Day 1: Whitney Plantation, Laura Plantation, and Oak Alley.  Our initial plans also included Evergreen Plantation but the timing didn’t work out, even though these sites are within ten miles of each other.

Day 2: West Baton Rouge Museum in Port Allen (near Baton Rouge) and Continue reading

Openluchtmuseum Requires Mental Gymnastics in Historical Interpretation

Telephone booth, 1933-1965.

Telephone booth, 1933-1965.

The Openluchtmuseum, or Open Air Museum, in Arnhem in the Netherlands is one of the oldest outdoor/living history museums in the world. Opened in 1918, it preserves traditional and folk cultures by collecting vernacular buildings, furnishing them to specific periods, and using them to demonstrate historic crafts and skills.  In the last decade, they’ve expanded these approaches by adding multimedia presentations along with interpreting the post-war period as part of an effort to create a national history museum interpreting the “Canon of the Netherlands” (the canon is a divergent idea worth investigating).  In this post, I’ll examine their interpretation of the post-war period and in a later post discuss various unusual exhibition techniques.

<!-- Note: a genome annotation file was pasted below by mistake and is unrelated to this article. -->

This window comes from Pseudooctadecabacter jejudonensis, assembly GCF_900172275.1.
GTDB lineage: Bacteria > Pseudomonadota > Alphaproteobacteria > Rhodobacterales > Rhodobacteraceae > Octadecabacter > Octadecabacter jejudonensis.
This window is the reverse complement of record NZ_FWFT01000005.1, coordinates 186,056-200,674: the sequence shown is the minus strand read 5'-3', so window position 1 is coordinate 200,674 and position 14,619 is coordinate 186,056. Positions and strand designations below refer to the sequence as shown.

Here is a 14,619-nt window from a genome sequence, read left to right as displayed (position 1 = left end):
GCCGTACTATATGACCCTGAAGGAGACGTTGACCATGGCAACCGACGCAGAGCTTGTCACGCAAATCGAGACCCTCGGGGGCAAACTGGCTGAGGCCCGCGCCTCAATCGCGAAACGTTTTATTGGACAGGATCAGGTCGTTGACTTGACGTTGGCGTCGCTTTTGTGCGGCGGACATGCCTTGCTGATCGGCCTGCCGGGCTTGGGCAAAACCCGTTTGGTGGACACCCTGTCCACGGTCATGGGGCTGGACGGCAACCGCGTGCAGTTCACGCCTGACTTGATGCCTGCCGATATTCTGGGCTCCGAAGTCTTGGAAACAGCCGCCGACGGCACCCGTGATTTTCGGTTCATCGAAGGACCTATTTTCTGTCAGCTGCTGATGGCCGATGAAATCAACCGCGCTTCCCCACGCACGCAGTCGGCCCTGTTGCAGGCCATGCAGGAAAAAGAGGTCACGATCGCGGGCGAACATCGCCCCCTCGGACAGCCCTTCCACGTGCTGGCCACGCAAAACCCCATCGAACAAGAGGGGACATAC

At first glance, the Open Air Museum seems to be comprised of distinct clusters of farm buildings from a distinct region and time, where you can wander through houses and barns and watch someone in costume making brooms or working a plow.  But the layering of history is complex and I found myself continually asking, “what time is it?” and “how are these things related?” to make sense of my visit.  There are lots of historical anomalies, such as a 1960s phone booth in front of a 1910s train depot, but perhaps they’re not anomalies if you mentally reinterpret the scene by finding the overlapping period, such as the 1930s.  These intellectual gymnastics don’t always work, but then again, the entire concept shaping the Open Air Museum allows for the artificial juxtaposition of historical places, times, and objects–which is what often happens in art museums and can also be bewildering (ever visit the Robert Lehman Gallery at the Met?)